Oath brings VR ads to programmatic marketplace
(Source: Mobile Marketer)
Oath, Verizon's mobile and digital content unit, introduced two extended reality ad formats at Cannes Lions on Monday: 3D and programmatic virtual reality (VR) ads, according to a press release shared with Mobile Marketer.
The 3D ads let users explore objects from any angle and help them make more informed decisions about product purchases. LG, Three, Chevrolet and Peugeot are the brands already using the new ads in their marketing, per the release.
Oath appears to be the first company to bring VR ads into the programmatic marketplace. The new offering lets advertisers extend existing display and video assets into fully immersive VR environments. Brands or agencies can also work with Oath to create custom VR experiences for U.S. and U.K. consumers.
Oath's new ad experiences add a major layer of sophistication to the extended reality space, allowing consumers to learn about a product or brand in a more immersive and content-rich fashion. By bringing the VR ads to a programmatic marketplace, marketers can more efficiently buy and place their advertisements on mobile platforms. This comes as the growing sophistication of audience-targeting capabilities is helping to drive an industry shift toward programmatic ad buying.
While VR has had some trouble living up the early hype of immersing people in computer-generated worlds, the technology appears to be making inroads to greater consumer acceptance, especially on mobile devices. The dearth of VR content has been a significant deterrent for consumers, considering the hefty price of specialized headsets and controllers, but companies like Oath are beginning to develop ways to bring VR experiences to platforms that consumers and brands are already familiar with. VR has the power to give brands a way to engage consumers with products and services and to help them make more informed purchasing decisions.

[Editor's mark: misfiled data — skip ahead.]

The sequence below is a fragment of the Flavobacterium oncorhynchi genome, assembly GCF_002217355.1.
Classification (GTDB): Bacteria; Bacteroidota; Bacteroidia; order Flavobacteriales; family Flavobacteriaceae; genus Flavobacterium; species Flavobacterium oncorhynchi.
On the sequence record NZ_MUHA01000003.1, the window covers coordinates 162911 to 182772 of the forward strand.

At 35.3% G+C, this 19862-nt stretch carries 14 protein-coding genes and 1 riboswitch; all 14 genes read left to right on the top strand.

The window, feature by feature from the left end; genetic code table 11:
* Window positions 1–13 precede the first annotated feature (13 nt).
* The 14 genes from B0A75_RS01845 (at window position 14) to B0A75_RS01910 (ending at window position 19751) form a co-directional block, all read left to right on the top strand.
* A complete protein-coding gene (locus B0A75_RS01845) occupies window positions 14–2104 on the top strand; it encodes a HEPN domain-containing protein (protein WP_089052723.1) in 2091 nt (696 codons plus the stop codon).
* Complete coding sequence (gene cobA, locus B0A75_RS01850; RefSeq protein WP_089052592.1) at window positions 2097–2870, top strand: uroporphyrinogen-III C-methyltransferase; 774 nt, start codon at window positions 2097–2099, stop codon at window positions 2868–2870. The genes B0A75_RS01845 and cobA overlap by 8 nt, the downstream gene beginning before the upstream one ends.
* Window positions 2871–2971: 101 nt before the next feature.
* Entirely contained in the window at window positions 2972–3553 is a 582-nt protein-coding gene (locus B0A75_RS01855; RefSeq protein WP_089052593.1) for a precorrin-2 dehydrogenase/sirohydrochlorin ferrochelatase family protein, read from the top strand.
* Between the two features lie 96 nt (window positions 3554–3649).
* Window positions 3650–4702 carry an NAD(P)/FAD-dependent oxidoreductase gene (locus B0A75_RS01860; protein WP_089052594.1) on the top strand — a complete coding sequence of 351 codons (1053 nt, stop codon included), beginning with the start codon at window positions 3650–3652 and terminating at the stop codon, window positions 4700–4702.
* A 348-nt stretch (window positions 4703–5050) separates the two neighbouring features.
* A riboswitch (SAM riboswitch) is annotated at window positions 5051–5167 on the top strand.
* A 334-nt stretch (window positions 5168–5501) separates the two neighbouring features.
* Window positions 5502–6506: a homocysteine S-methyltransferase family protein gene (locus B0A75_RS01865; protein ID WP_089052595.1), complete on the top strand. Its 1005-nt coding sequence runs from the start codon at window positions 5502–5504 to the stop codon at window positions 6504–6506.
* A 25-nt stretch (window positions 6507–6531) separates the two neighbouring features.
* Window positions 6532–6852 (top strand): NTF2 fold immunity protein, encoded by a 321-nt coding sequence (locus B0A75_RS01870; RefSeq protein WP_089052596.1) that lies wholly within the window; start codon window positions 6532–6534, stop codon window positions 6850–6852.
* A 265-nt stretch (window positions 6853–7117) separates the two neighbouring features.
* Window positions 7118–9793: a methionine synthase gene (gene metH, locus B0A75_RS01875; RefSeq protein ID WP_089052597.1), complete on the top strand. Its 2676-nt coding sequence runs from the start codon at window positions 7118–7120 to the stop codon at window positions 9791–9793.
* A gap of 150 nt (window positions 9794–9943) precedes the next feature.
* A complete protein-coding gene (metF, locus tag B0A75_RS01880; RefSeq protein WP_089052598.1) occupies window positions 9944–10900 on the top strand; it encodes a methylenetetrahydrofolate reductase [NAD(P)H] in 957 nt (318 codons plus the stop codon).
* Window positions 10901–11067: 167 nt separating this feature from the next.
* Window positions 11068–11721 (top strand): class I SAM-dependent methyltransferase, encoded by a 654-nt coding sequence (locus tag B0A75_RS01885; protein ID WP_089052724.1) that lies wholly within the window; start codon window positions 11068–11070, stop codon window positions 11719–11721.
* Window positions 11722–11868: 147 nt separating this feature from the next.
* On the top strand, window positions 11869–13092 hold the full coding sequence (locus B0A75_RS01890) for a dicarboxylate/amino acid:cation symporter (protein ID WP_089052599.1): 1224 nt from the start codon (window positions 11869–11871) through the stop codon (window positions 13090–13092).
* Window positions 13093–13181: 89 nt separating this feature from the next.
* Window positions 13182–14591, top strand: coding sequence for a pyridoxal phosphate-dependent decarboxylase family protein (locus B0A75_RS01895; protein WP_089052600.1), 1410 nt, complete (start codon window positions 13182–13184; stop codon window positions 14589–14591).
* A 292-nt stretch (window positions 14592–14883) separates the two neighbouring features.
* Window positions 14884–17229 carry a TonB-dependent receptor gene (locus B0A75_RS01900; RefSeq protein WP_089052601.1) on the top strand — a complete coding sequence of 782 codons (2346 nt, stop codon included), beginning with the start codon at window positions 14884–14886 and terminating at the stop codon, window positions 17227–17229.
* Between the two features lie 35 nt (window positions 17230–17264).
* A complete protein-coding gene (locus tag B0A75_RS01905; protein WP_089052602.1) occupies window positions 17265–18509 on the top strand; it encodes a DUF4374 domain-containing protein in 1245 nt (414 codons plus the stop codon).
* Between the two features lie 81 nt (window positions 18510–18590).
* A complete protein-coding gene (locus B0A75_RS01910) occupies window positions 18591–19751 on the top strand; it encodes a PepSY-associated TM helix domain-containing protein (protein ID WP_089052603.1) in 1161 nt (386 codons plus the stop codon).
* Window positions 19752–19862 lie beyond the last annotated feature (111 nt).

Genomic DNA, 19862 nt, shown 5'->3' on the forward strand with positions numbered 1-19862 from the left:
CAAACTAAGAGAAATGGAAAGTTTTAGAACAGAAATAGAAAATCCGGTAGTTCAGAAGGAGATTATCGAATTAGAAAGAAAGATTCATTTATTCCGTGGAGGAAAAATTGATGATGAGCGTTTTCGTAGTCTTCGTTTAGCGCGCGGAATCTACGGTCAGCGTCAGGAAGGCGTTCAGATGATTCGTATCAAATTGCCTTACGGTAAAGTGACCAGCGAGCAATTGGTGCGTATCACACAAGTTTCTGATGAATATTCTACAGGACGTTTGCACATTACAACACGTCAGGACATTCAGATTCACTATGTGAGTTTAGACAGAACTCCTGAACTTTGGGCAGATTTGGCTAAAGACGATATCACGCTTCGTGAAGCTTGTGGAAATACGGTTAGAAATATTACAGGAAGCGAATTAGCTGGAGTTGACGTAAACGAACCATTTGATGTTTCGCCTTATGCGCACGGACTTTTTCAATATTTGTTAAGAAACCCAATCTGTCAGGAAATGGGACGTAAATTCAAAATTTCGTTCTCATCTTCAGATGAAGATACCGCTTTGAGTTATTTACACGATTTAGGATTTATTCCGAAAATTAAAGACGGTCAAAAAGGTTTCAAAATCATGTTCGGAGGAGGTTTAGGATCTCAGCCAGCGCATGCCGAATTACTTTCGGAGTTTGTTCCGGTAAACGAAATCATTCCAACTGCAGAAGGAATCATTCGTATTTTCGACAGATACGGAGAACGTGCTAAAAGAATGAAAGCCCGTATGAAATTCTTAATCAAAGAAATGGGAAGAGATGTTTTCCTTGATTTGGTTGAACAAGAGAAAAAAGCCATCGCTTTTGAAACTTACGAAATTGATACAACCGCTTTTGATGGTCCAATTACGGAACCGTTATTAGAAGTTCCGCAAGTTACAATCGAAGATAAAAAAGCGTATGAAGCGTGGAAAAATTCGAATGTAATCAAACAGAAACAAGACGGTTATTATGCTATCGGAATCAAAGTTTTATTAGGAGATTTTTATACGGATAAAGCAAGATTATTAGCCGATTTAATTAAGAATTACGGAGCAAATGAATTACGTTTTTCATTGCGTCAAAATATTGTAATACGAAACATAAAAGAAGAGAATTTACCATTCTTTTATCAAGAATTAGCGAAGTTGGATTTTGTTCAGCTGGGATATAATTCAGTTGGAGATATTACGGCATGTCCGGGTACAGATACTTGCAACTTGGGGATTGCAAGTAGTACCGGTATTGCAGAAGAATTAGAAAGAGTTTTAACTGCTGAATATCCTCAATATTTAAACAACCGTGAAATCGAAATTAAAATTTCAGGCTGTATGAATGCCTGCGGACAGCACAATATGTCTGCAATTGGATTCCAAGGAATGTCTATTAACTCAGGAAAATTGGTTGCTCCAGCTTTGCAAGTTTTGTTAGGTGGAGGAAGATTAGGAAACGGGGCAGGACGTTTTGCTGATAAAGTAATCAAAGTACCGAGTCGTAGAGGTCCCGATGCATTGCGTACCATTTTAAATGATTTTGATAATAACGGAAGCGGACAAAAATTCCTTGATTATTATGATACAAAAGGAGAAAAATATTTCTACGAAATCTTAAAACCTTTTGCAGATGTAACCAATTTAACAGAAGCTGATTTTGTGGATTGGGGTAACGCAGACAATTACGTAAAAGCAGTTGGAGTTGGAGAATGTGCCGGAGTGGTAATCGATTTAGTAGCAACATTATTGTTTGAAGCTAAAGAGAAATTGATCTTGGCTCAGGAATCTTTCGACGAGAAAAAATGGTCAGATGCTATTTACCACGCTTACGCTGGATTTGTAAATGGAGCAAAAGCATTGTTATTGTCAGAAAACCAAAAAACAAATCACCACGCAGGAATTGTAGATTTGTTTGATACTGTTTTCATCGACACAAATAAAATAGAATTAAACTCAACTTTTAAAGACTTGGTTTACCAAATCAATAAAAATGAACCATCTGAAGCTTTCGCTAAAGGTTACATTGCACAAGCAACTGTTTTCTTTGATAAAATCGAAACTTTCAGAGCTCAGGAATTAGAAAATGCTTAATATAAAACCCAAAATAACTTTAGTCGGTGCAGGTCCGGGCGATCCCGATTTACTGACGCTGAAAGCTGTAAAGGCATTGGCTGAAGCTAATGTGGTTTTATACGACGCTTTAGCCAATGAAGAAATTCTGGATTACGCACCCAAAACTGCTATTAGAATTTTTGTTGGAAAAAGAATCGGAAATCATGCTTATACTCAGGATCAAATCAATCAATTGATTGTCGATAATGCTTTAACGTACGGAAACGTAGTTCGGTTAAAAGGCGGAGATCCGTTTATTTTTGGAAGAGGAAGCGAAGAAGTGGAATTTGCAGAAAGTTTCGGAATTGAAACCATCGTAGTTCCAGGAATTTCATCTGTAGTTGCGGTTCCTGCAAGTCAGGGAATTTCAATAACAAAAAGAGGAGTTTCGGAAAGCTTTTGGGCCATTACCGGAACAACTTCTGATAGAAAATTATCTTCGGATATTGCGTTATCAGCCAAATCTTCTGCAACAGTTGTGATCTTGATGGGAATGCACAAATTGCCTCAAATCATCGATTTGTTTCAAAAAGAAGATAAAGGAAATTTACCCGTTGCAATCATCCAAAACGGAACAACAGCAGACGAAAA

The VR business is forecast to show "very modest" growth this year, and will reach $38 billion in annual revenues by 2026, according to a 10-year forecast from Greenlight Insights cited by Digiday. Early adopters of VR advertising include Nokia, Mountain Dew, Honda and Macy's. The key impediments to VR ads have been the extra expense to develop creative for the platform without much ROI.
Like Oath, Facebook and Google are developing VR technologies to boost greater consumer acceptance. Facebook last month introduced a less expensive Oculus headset priced at $199, and Oculus TV that lets viewers stream Netflix and Hulu. Oculus Venues lets people attend live concerts, comedy shows and sporting events. Google this year introduced a new line of cameras to capture VR content.